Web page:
Receiving payment for goods and services provided is fundamental to keep a business running. However, the vast majority of businesses have or will face problems with non-paying customers or clients. With the average consumer debt per household in the UK being £7,311.00 (as at March 2017), it is becoming increasingly important to get invoices paid on time.
If your business is unfortunate enough to suffer from unpaid debts, you must have systems in place to ensure that action is taken against the debtors.
Where do I start?
Make an appointment with a solicitor.
Your solicitor will be able to advise you on whether the debt can be pursued, and indeed whether it is worth pursuing.
In terms of whether you can pursue the claim, generally, you will have 6 years from the date the debt becomes due to take action and issue a claim against the debtor.
The more information you know about the debtor, the better. This will assist your solicitor in assessing the debtor’s ability to pay the debt. There is little point obtaining a judgment against someone who does not have the means to pay it.
The solicitor will also advise whether it is cost effective to pursue the debtor. Whether you can recover your legal costs from the debtor will depend on how much the claim is worth.
Can I sue them immediately?
Over 3000 Consumer County Court Judgments (CCJs) are issued on average every day. However, the court encourages parties to try to resolve matters before they reach that stage, and has set out a general procedure to be followed before any proceedings are issued. You (or your solicitor) should send a letter before action to the debtor beforehand, setting out what is owed and why, and enclosing copies of relevant documents.
If the debtor does respond to your letter, the Court encourages parties to try to settle matters before reaching court. Ways of doing this include negotiation or mediation. We look at this in more detail in this article.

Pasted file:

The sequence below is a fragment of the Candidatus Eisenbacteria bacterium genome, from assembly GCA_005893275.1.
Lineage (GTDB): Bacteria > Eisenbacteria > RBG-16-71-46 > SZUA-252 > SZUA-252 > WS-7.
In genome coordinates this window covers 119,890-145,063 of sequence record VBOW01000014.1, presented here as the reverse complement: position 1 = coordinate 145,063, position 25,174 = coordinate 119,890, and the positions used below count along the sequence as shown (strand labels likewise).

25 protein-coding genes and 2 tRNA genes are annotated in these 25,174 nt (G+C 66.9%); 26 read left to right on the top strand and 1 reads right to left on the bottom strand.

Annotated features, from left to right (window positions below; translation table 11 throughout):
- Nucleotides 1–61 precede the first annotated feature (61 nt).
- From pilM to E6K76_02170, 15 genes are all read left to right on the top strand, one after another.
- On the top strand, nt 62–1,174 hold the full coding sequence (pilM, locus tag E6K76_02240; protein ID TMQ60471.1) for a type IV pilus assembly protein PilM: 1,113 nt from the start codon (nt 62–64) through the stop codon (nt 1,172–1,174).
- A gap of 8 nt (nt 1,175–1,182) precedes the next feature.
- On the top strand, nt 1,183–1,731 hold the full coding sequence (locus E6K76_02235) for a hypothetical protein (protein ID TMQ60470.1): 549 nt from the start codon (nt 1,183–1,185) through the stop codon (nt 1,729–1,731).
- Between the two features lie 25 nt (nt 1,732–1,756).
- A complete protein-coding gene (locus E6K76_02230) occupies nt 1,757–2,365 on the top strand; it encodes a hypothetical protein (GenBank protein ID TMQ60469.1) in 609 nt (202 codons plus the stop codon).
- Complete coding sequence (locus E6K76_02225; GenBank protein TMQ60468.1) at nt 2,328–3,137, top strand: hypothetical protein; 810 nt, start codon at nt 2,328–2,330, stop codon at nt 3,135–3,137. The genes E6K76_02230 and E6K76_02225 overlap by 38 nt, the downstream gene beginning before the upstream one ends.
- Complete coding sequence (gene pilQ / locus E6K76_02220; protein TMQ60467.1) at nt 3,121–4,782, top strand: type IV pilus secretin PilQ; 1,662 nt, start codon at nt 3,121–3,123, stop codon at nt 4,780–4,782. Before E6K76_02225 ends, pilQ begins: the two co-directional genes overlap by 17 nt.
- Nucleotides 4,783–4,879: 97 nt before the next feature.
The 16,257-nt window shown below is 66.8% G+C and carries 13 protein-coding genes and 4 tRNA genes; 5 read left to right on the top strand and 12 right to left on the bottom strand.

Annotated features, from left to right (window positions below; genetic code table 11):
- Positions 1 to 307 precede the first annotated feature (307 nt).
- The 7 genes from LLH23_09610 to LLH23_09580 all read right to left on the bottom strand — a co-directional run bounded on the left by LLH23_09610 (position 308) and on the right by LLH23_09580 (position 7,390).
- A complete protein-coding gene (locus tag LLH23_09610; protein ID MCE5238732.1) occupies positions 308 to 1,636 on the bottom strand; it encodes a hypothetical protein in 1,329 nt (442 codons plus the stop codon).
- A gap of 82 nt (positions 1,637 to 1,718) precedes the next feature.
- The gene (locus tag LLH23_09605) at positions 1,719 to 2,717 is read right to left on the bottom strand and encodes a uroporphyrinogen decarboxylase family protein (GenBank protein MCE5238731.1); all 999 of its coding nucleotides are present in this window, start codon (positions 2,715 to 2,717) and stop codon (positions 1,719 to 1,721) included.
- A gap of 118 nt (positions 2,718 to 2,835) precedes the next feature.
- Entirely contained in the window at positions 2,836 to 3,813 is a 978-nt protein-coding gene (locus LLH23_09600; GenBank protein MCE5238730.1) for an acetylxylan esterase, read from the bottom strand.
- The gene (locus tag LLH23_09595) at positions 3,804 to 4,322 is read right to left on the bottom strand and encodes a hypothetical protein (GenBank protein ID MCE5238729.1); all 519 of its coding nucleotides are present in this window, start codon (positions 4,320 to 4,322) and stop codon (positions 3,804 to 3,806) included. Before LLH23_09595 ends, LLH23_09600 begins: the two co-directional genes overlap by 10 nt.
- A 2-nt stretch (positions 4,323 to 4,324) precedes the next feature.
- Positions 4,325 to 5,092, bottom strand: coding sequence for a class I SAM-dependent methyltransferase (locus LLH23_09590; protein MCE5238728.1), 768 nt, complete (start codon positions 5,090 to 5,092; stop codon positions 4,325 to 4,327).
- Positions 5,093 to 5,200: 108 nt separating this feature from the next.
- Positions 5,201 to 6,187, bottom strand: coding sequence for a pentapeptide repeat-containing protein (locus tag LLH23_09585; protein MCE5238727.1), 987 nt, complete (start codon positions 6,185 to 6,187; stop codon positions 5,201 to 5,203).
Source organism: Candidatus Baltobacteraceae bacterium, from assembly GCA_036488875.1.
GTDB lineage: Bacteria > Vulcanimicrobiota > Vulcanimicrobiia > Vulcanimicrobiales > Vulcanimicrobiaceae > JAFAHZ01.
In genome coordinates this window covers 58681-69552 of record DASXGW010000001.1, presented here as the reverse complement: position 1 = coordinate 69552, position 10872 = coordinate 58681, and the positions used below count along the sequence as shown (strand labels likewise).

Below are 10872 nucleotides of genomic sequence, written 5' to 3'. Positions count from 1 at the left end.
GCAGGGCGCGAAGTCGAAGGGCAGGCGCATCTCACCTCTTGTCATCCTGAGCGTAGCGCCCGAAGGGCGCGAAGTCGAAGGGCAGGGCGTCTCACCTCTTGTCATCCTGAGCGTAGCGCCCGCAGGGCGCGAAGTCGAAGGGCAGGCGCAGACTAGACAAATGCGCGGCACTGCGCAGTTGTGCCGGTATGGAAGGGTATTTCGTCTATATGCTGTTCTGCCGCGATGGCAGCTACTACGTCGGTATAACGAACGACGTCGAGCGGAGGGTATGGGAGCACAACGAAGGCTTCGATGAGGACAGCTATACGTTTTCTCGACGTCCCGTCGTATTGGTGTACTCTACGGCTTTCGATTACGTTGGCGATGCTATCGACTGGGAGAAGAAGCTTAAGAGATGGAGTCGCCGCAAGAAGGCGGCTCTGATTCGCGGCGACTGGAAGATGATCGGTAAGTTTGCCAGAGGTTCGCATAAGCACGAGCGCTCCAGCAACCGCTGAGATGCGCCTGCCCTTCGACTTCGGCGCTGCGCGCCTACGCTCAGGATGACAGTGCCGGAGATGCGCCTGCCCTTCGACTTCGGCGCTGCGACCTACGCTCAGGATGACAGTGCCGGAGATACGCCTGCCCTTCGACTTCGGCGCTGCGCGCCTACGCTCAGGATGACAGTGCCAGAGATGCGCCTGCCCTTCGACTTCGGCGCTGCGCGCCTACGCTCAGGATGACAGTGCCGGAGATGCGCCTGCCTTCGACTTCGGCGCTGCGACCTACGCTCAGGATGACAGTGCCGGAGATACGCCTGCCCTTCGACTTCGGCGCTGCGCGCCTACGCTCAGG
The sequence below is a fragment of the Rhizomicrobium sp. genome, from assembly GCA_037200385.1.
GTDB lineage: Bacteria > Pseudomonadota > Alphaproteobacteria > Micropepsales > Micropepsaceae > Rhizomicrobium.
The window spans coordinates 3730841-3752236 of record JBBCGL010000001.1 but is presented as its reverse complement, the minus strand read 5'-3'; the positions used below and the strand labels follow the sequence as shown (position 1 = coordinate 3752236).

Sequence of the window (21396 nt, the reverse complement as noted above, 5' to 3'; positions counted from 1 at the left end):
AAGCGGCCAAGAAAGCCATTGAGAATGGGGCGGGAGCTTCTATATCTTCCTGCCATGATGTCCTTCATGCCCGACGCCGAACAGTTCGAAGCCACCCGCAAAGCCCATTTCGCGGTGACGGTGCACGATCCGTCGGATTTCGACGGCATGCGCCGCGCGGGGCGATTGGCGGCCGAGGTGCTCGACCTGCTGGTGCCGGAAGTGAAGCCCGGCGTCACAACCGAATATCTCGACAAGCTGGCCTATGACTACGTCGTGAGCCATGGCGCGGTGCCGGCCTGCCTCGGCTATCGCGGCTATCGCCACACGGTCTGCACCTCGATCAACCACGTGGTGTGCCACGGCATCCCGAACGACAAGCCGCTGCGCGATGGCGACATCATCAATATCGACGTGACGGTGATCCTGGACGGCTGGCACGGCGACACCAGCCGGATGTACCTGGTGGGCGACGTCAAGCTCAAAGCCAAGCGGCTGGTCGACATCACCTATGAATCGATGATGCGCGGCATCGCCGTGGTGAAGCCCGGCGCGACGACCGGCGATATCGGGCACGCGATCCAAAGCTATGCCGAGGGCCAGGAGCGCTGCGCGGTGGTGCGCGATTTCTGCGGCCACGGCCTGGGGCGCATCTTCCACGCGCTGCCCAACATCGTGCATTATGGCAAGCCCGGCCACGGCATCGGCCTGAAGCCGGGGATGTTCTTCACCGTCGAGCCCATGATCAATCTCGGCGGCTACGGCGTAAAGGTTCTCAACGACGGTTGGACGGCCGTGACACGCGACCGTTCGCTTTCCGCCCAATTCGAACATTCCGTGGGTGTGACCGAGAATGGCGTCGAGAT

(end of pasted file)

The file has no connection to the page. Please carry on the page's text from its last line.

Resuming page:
If you do not correspond with the debtor prior to issuing proceedings, the court could make costs orders or other sanctions against you.
If the debtor does not respond to your letter within a reasonable period of time (or if you are not able to settle the matter), a claim can then be issued against the debtor for the unpaid debt.
Pre-Action Protocol for Debt Claims – October 2017
In October 2017, a Pre-Action Protocol specifically for debt matters is due to come into effect. This protocol is aimed at businesses who have debts owed by individuals or sole traders. It will give much more specific instructions about what should be included in an initial letter, and how parties should behave prior to issuing proceedings.
Under the new protocol, the debtor should complete a form, confirming whether he agrees that the debt is owed. He should also provide a full income and expenditure form. This should assist the parties in negotiating a payment plan.
I have obtained a CCJ and my debtor has still not paid, what can I do?
The CCJ itself will give a timescale by which the debtor should pay the debt. If he does not, you may need to enforce the judgment. There are a number of ways to do this, which we look at in more detail here.
If your business is suffering with unpaid debts and you would like advice on how to get paid, our specialist debt recovery team can help. Call us today on 0800 988 7756.